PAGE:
WORSHIP THIS WEEK: This Sunday, June 16, we worship on the Fourth Sunday of Ordinary Time (the time after Pentecost).  Jesus highlights the mysterious horticulture of the kingdom of God, in which we can never underestimate the magnitude of what can be done with something small.  We welcome Pastor Arden Krych, who will preach and preside. Join us at 10:00 in our physical sanctuary at 300 Shunpike Road or in our digital sanctuary for worship:https://www.youtube.com/live/BVwInjrcBG0?si=931YpLrC1LksyemF


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May 19, 2024

You’ve heard me talk before about my days as a high school English teacher in South Carolina.  Many of my students were active in their various faith communities.  I taught Muslims and Jews and Mormons and Christians of all kinds.  They knew that I went to church, not because I made a big deal about it, but because it sometimes came up in conversation or in the writing that we did together.

I don’t remember what I was so frustrated about on one particular day, but it was evident to the students.  Teachers try very hard to maintain their composure.  If one class makes you angry for whatever reason, you try not to take it out on the next class.  That’s not fair.  But on the day that I’m remembering, I was clearly not doing a good job hiding my exasperation.

Sensing my frustration, a 10th-grader named Katrina looked at me and said: “I will pray for you, Ms. Compton.”  I said: “I will take those prayers, Katrina.  Thank you.”  And I immediately felt better, more grounded.

I also felt a little uneasy.  I didn’t want my students to be worried about me.  I was their teacher.  I was supposed to worry about them, to support them, to encourage them, and, yes, to forgive them when they had provoked me.

It is hard sometimes to be the recipient of care, isn’t it?  We’re often OK offering care to others, taking care of other people in ways both tangible and intangible.  But to be on the receiving end?  That can make us squirm.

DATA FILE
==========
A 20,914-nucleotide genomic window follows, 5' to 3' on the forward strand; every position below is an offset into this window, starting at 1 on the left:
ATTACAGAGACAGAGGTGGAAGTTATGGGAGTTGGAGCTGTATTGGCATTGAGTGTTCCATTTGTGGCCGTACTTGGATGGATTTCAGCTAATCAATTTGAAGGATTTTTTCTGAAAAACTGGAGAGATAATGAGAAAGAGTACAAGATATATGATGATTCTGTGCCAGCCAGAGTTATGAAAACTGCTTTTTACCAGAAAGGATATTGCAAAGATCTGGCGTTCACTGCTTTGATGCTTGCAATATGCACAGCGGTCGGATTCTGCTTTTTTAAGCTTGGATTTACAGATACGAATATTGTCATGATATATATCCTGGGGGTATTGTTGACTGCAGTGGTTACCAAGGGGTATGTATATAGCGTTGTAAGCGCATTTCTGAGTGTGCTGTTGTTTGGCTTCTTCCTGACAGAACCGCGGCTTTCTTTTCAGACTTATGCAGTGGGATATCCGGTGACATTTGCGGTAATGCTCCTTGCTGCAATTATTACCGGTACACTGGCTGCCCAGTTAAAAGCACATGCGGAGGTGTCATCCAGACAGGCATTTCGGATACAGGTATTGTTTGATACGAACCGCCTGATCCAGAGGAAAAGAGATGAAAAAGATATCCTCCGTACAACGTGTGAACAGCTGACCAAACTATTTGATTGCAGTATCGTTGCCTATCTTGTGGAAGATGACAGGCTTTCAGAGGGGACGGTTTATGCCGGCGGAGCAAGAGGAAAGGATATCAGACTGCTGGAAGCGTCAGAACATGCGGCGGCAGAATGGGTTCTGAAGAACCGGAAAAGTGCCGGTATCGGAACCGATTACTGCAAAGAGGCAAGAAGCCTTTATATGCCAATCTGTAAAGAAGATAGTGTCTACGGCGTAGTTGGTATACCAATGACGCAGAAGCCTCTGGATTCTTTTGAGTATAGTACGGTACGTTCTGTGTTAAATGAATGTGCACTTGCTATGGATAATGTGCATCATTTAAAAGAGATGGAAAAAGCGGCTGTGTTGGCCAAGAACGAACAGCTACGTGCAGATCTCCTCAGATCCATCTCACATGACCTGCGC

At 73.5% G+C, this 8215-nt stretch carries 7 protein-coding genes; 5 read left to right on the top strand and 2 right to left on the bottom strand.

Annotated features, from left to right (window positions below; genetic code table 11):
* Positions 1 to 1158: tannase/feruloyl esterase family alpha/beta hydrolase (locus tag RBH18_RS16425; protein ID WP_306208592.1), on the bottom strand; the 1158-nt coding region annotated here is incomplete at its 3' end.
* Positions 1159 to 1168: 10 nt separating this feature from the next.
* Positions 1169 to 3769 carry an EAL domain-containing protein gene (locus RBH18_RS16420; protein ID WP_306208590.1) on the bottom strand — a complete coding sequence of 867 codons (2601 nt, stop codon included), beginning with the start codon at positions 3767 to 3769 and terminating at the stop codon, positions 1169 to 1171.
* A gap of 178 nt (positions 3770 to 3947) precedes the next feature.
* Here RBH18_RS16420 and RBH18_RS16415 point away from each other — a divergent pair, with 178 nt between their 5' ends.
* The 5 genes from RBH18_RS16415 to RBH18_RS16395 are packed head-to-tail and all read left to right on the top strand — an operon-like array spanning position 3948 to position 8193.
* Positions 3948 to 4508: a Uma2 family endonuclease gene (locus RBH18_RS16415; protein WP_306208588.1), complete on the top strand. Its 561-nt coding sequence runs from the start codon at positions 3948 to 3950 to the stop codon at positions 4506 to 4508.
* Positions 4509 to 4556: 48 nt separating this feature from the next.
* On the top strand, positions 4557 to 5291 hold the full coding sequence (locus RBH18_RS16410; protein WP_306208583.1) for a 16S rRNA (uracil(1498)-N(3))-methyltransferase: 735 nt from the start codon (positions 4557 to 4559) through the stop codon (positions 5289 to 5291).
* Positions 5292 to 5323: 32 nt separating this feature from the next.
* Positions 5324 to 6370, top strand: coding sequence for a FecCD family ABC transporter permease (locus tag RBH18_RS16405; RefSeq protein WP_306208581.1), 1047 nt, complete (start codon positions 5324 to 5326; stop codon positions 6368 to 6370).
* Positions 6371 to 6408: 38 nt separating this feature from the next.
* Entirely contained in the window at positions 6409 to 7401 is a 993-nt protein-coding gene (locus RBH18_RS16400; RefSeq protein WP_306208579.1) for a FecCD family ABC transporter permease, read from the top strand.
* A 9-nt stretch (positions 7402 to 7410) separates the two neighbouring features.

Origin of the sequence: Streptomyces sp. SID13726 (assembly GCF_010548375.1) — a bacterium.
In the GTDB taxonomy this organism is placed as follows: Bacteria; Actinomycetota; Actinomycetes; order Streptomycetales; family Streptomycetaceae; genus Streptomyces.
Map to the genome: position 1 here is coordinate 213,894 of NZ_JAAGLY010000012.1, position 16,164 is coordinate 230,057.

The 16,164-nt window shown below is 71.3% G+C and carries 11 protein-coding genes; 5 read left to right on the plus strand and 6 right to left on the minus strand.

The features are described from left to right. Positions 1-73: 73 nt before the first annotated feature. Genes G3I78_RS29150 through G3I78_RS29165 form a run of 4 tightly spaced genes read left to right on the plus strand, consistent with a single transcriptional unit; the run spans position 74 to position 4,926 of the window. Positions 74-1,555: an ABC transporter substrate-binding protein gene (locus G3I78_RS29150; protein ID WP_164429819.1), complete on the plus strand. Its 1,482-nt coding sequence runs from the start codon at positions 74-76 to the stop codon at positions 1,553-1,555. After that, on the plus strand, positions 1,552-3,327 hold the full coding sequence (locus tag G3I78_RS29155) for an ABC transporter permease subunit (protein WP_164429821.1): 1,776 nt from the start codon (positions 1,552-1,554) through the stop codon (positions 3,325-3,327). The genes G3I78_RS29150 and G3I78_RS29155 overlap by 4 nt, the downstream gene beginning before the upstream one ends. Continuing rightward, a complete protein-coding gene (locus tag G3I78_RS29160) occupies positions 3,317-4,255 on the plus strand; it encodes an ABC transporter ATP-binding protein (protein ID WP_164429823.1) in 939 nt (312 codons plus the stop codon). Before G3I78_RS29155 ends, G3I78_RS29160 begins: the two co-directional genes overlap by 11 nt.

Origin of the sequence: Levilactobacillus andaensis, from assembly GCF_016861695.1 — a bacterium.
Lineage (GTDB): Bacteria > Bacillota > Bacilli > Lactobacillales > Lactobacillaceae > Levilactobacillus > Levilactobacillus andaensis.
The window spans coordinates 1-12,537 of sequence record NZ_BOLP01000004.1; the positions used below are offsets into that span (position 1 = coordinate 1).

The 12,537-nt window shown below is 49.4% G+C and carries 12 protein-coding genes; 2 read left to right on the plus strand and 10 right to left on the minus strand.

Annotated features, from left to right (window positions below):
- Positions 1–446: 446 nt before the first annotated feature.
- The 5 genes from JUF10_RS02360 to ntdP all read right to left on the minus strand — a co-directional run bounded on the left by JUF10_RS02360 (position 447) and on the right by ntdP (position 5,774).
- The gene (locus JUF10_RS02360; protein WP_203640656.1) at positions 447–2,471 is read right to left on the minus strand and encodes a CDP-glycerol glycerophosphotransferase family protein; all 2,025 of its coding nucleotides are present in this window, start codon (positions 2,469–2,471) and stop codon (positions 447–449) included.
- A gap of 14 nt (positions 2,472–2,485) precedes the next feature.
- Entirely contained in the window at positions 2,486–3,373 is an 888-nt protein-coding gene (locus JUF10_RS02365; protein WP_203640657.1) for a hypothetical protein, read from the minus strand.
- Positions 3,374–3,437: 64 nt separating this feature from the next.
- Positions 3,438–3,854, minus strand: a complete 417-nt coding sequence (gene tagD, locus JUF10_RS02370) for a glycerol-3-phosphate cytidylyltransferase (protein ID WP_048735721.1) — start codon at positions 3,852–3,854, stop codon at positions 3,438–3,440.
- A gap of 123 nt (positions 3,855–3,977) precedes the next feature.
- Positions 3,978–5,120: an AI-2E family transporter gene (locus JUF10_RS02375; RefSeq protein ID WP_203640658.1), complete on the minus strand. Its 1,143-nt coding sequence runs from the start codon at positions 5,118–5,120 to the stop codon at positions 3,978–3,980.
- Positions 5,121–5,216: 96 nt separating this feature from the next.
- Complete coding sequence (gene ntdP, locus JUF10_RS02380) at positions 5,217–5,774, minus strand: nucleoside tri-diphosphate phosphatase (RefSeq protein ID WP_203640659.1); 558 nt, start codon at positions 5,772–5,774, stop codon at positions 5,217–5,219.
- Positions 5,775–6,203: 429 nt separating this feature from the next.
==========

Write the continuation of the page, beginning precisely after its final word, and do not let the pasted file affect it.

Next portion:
In today’s gospel we hear Jesus praying for his disciples in a continuation of that Farewell Discourse we heard a part of last week.  It’s still the night that Jesus will be arrested.  He will be crucified soon.  He has shared a meal with them and washed their feet and given them some final words of wisdom.  And now he turns his attention to God.  Jesus offers a beautiful prayer on behalf of his disciples, these friends and followers who will soon be left grieving his absence and struggling to carry on his ministry.

Who is it that you would pray for in your final hours?  If you knew that the end of your life was drawing near, what would you lift up to God?  Whose well-being would you entrust to God’s care before departing this world?

Jesus prays a long prayer.  We only heard a piece of it this morning.  And he does it within earshot of his disciples, so imagine them listening in as he prays about them.

In the prayer Jesus repeatedly acknowledges what the disciples have received from God through him.  Jesus says: “They know that everything you have given me is from you; for the words that you gave to me I have given to them, and they have received them and know in truth that I came from you.”

So the disciples have received from Jesus the words and the wisdom and the faith that have revealed Jesus as the messiah, the Son of God, the One who would save them.

And what does Jesus pray for

He prays for their protection.  He keeps talking about protecting them from the world.  In the Gospel of John the Greek word for “world” is kosmos, and it means those political and religious powers that create hatred and division.  Jesus is talking about the powers and principalities that will put him to death – and will continue to be a threat to his followers. 

He knows the disciples will continue to live and serve and teach and heal and preach in the midst of a world that will come after them for showing love and compassion.  They will be at risk for being people of peace in a world of war.  They will be threatened for standing up to the powerful on behalf of the vulnerable.  “I have given them your word,” Jesus prays, “and the world has hated them because they do not belong to the world, just as I do not belong to the world.”

On this Mother’s Day I think about all the prayers that mothers have uttered over the centuries as their children ventured off into the world – when kids take their first steps, when they start kindergarten, when they head to college, when they get their first jobs, when they fall in love, when their hearts are broken.  Whether kids succeed or fail in any given moment, those prayers remain – for protection, for resilience, for joy.  It is a terrifying and vulnerable thing to watch someone you love do hard things without you right there to guide every decision.  And yet we do it because that’s what allows them to grow into who they are.

That’s something of what Jesus is thinking when he prays: “Protect them in your name that you have given me, so that they may be one…that they have my joy made complete in themselves.”  That is what Jesus wants for those first disciples, and that is what Jesus wants for us – that we may find unity in our glorious diversity, and that our joy might be complete.